Epilepsy in pets
It’s known as a seizure without an underlying cause. It is much more common in dogs than in cats and a pet’s first seizure usually occurs between 1-5 years of age.
Seizures can come in many shapes and forms. There are generalized seizures, which can be characterised by a pet:
- Being unconsciousness and unresponsiveness
- Falling or lying down
- With their legs rigidly stretched out or drawn up toward their body
- With limbs jerking
A pet can also have a partial seizure, which can include:
- Jerking or twitching of a single limb or one/both sides of the face
- Head turning to one side
- Repeated blinking of one or both eyes
- Chewing movements and salivation
- Excessive barking
- Unprovoked aggression
- Excessive licking or biting at the air
Certain behaviours prior to a seizure such as hiding, restlessness, hyperactivity and attention seeking can also occur.
Following a seizure, some animals can be restless, pant excessively be hyperactive, thirsty and hungry.
What to do if your pet has a seizure
It’s important to make sure your pet is safe during a seizure and to remove anything that might harm him/her. It’s best not to move your pet, however, if they are in are a dangerous area you can softly drag them by their feet.
Avoid your pet’s mouth as they might bite you. They can’t choke on their tongues so there is no need to put anything in their mouth.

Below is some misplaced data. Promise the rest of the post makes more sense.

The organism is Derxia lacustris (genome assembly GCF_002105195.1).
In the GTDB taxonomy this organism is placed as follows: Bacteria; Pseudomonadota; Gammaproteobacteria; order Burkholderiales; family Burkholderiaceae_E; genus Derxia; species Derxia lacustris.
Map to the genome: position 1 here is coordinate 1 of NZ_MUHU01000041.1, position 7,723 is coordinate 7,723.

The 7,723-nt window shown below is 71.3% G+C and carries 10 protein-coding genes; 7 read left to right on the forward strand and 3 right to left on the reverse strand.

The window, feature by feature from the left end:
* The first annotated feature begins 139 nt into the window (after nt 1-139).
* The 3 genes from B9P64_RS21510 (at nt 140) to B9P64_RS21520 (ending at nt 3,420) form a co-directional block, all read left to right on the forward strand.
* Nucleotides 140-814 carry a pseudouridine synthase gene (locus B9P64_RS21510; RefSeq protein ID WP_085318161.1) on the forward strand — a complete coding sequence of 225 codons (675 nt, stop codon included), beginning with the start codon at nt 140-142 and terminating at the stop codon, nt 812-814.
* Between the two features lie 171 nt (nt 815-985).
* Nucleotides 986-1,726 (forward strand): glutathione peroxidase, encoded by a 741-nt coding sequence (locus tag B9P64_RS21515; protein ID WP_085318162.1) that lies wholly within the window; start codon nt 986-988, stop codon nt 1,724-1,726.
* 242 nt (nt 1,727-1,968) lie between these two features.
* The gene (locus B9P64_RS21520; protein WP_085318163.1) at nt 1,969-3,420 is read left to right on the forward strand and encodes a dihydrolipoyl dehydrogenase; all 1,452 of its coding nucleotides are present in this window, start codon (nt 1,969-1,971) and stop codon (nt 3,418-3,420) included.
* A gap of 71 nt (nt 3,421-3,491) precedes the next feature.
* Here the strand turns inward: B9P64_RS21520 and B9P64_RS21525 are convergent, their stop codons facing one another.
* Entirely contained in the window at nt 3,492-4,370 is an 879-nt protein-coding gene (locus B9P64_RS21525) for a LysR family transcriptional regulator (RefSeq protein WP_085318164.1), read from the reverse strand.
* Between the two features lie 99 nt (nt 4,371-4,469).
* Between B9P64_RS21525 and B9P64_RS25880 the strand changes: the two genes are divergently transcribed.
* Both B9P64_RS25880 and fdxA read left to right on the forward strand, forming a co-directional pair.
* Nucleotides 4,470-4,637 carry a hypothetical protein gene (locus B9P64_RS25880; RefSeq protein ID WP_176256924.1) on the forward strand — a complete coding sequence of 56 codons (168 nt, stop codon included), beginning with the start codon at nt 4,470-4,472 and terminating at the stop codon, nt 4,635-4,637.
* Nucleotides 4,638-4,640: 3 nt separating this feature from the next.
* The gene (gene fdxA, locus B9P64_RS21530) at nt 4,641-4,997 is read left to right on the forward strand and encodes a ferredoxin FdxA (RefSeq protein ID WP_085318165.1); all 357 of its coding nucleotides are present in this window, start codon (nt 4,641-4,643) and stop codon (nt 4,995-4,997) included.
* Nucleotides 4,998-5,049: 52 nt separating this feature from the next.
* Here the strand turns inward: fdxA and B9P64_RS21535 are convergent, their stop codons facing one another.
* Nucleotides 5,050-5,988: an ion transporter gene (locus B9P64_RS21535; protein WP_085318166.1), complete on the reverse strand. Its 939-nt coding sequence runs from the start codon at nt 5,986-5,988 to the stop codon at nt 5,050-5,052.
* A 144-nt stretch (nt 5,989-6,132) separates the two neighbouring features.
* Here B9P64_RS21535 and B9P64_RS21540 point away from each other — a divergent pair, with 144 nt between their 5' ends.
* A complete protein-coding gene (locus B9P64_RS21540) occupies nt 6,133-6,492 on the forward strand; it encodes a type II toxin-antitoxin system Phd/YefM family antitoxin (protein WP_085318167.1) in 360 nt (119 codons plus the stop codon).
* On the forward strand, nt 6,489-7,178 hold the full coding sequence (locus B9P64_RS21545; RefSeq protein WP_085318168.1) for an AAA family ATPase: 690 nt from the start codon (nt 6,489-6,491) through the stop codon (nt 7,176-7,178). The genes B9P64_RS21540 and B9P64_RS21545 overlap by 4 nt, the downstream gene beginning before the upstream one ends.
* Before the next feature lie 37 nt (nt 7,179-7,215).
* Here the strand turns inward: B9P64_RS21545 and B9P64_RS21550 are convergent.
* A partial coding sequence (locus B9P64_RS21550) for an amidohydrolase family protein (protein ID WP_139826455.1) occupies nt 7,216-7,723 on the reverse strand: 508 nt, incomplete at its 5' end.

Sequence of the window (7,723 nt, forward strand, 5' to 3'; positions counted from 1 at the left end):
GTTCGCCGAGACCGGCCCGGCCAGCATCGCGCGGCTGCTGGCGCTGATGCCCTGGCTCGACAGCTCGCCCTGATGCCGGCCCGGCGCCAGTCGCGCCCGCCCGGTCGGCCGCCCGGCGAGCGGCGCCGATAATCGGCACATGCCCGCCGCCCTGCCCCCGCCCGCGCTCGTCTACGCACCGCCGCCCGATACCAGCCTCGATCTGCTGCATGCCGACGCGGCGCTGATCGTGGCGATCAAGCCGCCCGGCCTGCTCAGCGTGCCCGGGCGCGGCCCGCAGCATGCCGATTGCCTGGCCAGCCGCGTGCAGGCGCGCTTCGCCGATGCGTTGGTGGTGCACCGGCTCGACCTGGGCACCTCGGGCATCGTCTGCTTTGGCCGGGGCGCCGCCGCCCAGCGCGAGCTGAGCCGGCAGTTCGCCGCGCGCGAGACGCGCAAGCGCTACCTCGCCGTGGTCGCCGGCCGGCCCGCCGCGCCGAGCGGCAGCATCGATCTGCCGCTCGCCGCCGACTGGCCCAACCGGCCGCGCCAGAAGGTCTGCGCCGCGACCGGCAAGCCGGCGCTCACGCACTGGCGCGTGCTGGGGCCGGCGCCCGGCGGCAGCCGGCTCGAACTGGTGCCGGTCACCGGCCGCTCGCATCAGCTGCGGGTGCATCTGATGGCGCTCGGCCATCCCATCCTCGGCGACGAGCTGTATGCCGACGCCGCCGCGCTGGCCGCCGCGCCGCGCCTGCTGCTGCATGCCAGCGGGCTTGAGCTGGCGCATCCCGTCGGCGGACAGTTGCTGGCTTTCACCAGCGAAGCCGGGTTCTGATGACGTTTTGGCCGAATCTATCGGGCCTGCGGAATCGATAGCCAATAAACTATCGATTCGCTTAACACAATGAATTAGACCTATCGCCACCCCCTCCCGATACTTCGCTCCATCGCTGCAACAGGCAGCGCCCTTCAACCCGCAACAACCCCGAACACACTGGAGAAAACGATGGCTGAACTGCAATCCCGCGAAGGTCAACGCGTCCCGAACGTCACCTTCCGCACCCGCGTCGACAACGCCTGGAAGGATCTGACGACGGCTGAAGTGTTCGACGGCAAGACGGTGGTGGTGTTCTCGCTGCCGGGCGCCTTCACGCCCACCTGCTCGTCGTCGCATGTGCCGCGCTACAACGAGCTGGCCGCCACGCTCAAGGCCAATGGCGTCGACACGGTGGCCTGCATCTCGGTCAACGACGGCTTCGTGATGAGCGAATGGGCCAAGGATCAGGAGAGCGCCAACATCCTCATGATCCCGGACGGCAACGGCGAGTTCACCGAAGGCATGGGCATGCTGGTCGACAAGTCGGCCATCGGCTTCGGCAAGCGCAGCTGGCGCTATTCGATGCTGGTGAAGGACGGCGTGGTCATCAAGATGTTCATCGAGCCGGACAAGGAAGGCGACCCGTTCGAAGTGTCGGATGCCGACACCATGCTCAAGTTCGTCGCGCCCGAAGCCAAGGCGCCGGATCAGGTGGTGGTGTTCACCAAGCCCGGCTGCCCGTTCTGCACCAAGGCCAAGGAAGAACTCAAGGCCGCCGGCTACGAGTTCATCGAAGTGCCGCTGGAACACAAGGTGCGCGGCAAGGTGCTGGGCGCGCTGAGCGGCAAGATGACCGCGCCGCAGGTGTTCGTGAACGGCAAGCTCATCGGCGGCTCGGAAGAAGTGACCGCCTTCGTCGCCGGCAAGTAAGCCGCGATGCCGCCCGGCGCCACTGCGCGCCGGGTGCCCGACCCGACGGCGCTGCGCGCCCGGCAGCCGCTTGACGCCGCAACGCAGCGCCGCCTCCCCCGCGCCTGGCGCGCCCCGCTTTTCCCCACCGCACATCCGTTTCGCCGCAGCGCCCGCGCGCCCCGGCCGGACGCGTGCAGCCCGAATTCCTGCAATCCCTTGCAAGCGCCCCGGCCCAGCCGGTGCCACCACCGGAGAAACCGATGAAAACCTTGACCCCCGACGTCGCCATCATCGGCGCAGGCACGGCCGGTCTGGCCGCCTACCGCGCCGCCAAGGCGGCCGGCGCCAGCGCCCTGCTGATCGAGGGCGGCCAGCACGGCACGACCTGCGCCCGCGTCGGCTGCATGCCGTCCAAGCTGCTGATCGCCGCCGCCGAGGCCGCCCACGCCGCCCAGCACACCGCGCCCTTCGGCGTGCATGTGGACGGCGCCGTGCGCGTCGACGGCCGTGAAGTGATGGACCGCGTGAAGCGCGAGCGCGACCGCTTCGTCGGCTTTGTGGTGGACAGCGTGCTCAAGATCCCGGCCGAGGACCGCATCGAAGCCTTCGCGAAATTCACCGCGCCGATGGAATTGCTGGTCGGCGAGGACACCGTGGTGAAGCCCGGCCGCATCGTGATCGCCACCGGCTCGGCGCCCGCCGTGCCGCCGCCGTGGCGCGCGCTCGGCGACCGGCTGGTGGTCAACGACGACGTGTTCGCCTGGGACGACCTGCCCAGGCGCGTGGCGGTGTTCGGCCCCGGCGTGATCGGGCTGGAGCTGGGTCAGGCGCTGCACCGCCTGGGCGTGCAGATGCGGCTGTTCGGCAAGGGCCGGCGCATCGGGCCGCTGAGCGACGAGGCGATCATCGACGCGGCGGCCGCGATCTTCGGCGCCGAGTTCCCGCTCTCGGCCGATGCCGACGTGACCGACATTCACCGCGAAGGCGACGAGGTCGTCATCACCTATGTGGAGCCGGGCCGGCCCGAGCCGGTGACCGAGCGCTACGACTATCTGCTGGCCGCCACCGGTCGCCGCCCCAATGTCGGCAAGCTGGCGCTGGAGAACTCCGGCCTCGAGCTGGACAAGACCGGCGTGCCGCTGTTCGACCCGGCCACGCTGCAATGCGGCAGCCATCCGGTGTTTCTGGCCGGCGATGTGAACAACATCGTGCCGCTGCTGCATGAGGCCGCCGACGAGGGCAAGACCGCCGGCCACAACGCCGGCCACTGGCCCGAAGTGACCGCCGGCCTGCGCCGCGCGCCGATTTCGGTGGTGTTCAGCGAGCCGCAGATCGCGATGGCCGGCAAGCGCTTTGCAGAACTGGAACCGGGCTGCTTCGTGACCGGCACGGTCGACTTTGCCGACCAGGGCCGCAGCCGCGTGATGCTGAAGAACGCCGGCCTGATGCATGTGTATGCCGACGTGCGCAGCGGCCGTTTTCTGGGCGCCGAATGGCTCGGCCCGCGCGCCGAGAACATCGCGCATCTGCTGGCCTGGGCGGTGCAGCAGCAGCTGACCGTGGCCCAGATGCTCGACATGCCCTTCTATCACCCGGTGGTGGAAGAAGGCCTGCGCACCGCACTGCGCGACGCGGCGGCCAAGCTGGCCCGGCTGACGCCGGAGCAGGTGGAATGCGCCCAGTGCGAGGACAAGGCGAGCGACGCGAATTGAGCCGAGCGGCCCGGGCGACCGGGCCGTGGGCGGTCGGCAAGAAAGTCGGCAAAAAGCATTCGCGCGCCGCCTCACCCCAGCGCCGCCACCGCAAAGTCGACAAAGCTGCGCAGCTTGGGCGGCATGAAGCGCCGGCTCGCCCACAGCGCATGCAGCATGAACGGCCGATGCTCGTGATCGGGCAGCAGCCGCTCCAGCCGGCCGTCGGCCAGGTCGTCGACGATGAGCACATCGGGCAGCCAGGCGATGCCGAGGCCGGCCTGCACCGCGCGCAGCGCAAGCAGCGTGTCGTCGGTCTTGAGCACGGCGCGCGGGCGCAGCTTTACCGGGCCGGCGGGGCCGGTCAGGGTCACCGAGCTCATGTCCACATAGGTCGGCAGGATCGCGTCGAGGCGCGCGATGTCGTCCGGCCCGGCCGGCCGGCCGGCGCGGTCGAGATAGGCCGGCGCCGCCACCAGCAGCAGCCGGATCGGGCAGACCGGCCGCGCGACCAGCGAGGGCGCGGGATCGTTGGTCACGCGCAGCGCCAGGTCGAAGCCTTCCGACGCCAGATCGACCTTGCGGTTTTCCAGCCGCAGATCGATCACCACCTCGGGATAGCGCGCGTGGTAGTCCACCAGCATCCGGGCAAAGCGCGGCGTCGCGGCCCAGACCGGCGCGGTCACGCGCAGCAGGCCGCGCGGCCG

You might want to put a sheet/blanket around them in case they defecate or urinate.
It’s important that any pet who has a seizure sees their vet urgently. Seizures can be caused by a number of underlying conditions, as well as poison ingestion. Pets can also develop epilepsy, where there is no underlying reason for their seizures.
When Selby was six months old she started having seizures.
She had blood and urine tests to look for an underlying cause of the seizures but none was found.
Selby was started on anti-seizure medication by her regular veterinarian and was referred to our internal medicine specialist, Dr Emily Cook, when she was two as her seizures were getting harder to control.
Selby sees Emily for regular check-ups and blood tests to monitor the blood levels of the anti-seizure medications and to make sure her liver is coping with the long term medications.
Selby has a good quality of life and has not had a seizure in years.
Not all pets with epilepsy are as lucky. Many will continue to have some seizures and the aim of treatment is to reduce the severity and frequency of these.